Article - Perception/lnner and Outer Vision

by John Stephenson

from Studio Potter Magazine

Henri Poincaré, the nineteenth-century French mathematician who discovered fuchsian functions, has written, "Every day I seated myself at my work table, stayed an hour or two, tried a great number of combinations and reached no results. One evening, contrary to my custom, I drank black coffee and could not sleep. Ideas rose in clouds; I felt them collide until pairs interlocked, so to speak, making a stable combination. But the next morning . . . I had only to write out the results, which took but a few hours." 1

Learning of Poincaré's experience was particularly interesting to me because at the time I felt I was having a similar kind of experience in my own work. After a work session in which I would encounter difficulty with a form, I would lie down for a rest. But in a half-awake/half-asleep state I could visualize in my mind how the form should be. What I had experienced was an inner vision that interacted with my outer vision. "In their mind's eye people 'see' memories of past events, imagine future situations, daydream of what may be or might have been, dream of vividly textured happenings beyond the bounds of space and time." 2

The plastic nature of clay has been a perfect match for my mind as it conjures up form largely from an inner vision. The mind instructs the hands as the clay takes shape before the eyes. Sometimes the mind instructs the process. Lately I have been working with a new tool, the computer. Workers in clay vary greatly in their attitude toward the computer, but I will say that it has made me even more impressed with the speed and accuracy of the human mind.

Clay artists have a perception of space that is dynamic because they understand space as it relates to physical motion. They actively search with various forming processes to see what can be done with the plastic medium in a given space, rather than give themselves over to passively viewing the space itself. From a given lump of plastic clay they can physically lift a bowl into space on the potter's wheel. The clay rises with the corkscrew twist impressed in the throwing marks as the form challenges the force of gravity.

Perhaps clay thrown on the potter's wheel attracted me to the concept of the helix, a single line that snakes in equal arcs over and under the horizontal centerline. I had an inner vision of a clay form being made with a horizontal orientation. Later, a small rusted piece of auger blade caught my interest because it, too, had a horizontal twist. I saw large-scaled augers on construction sites that were used to dig holes in the earth.

A metaphor developed in my thinking: the auger that digs in the earth and the auger form made from clay, earth's material. In my mind's eye I held on to this dynamic, horizontal, twisting form, a form that existed in a space where there seemed to be no force of gravity.

I have always been interested in the way soft-feeling clay relates to hard-feeling materials such as wood and metal. The relationship is like flesh to bones. In animals, bones are an armature that supports flesh.

I decided to work with the auger form using an armature that could be removed when the piece was firm enough to stand on its own weight. As I started working, what had been the horizontal centerline in the drawing became a horizontal piece of aluminum pipe suspended at each end by a vertical two-by-four. It looked and functioned like a rotisserie.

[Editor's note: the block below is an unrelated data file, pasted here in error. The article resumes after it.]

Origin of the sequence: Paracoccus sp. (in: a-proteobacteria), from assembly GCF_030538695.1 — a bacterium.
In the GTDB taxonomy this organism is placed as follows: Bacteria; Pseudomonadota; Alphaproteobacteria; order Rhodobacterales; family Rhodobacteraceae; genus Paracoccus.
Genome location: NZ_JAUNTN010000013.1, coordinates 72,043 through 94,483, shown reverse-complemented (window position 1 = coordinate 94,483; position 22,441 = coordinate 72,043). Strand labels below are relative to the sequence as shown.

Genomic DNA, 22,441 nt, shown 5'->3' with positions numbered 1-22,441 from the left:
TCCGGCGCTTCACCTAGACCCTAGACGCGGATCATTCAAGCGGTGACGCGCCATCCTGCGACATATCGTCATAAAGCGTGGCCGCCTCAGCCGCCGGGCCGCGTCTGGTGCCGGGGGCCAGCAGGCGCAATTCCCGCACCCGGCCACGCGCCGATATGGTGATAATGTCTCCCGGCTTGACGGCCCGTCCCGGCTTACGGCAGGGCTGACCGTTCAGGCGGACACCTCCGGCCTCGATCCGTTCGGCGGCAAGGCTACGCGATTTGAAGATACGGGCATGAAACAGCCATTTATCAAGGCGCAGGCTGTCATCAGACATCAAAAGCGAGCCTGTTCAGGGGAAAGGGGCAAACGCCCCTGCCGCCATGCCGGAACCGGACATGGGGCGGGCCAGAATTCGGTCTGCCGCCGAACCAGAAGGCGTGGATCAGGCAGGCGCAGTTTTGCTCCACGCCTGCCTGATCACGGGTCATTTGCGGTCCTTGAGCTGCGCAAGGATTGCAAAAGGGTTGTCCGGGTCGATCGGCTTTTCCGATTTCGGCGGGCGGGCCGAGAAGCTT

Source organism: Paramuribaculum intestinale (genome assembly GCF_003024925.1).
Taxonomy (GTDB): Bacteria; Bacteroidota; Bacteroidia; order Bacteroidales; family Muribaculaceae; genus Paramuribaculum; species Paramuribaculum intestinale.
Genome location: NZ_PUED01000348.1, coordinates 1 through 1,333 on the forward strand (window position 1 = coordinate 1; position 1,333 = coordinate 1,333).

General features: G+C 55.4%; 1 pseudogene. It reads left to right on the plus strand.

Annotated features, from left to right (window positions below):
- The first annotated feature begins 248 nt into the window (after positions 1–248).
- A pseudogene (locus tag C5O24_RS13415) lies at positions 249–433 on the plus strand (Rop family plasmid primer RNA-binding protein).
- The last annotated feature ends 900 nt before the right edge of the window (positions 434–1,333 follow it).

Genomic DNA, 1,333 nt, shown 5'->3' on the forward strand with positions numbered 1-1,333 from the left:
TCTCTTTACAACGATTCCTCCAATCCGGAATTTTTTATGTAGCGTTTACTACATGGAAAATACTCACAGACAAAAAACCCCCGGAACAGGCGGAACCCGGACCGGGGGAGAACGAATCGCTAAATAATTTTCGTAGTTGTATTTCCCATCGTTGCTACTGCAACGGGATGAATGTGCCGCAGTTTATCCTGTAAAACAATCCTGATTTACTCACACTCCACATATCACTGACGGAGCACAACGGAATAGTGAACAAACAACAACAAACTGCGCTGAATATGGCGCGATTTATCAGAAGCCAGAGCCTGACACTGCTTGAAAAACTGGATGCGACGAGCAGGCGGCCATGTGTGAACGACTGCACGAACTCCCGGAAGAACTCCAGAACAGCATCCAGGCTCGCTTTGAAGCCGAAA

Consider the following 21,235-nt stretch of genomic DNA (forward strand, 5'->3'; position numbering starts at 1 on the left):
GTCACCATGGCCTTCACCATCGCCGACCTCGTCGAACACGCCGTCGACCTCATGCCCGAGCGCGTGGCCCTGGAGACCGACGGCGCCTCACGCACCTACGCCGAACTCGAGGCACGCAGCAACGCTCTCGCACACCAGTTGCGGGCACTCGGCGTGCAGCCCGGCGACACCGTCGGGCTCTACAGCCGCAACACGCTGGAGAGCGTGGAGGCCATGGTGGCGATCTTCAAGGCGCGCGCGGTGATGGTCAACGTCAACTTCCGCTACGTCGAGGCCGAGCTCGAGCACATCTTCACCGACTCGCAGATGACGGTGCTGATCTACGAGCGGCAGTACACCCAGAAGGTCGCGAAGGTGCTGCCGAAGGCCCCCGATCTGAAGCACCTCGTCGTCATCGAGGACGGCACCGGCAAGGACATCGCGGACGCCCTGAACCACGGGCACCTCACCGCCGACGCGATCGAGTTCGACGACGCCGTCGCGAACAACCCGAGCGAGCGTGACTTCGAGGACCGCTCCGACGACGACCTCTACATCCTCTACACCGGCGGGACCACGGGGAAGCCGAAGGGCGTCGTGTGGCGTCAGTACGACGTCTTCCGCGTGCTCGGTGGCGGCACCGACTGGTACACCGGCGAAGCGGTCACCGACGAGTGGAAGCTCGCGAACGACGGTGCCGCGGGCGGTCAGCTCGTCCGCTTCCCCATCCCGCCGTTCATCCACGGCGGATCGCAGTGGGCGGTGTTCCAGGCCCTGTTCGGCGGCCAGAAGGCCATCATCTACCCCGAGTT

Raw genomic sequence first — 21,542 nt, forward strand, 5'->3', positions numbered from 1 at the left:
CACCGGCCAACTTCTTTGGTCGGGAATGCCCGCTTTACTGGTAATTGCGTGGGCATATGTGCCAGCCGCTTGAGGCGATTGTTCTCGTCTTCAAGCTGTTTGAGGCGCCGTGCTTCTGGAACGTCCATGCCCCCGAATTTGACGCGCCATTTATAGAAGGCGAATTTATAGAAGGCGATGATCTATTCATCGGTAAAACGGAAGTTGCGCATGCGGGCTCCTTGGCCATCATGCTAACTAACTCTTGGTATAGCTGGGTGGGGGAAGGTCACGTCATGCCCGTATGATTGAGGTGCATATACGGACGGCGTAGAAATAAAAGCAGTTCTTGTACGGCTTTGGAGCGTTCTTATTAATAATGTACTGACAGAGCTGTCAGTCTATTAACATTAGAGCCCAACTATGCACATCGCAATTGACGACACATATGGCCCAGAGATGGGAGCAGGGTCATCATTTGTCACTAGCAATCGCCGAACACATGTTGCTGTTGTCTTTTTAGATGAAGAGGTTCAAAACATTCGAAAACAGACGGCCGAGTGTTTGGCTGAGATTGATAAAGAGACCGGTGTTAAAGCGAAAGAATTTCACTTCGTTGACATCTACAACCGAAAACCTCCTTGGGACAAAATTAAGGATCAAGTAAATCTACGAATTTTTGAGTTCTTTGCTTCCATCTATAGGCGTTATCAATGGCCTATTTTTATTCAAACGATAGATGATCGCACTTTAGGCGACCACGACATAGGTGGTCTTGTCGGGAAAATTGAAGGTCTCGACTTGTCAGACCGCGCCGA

This was my first use of an armature in the clay-forming process. The pipe became the center of the piece on which I started working the clay. Holes were drilled at intervals, perpendicular to the pipe, through which aluminum rods were placed. These straight rods, while remaining perpendicular to the center pipe, were placed in such a way that they described the twist of the auger form.

The center pipe was wrapped and tied with newspaper. As I worked on the piece around this center of the form, the armature could be rotated like a rotisserie. Working from the center of the form toward the outer extremities, I completed the piece without the piece having a sense of bottom or top. The clay auger, supported as it was on the center pipe, was allowed to rest on the form itself as it stiffened. Finally the aluminum rods and then the center pipe were removed.

The mind is capable of mentally stretching the form in many directions. Working with the helix concept, I envisioned and completed a series of twisting, horizontal ceramic augers. From complex concepts I moved to a reductive, simplified concept of a single twist of a two-dimensional plane. Because the auger form as it eventually developed had a different feeling from the pot thrown on the wheel, I moved the concept to five-foot vertical forms that twist somewhat like a blade of grass. What would happen if the form twisted in a circle on itself to become a clay Mobius strip? Squeezing the auger form compressed it somewhat like an accordion; then focusing on the circular end view and stretching it tall developed a freestanding ceramic form with strong references to the ceramic platter.

I wish to stress the value and importance of the artist's perception as it combines both outer and inner vision. The artist connects reality or outer vision and fantasy or inner vision in such a way that it reflects the culture of a given time and place. If the artist's perception of space is dynamic and associated with action, then the end result, the Art object itself, is evidence of the artist's experience and perception of dynamic motion for others to see and experience.

1. Samuels, Mike and Samuels, Nancy, Seeing With the Mind's Eye, New York and Berkeley; Random House; 1979, p. 149-150.
2. Ibid., p. 5.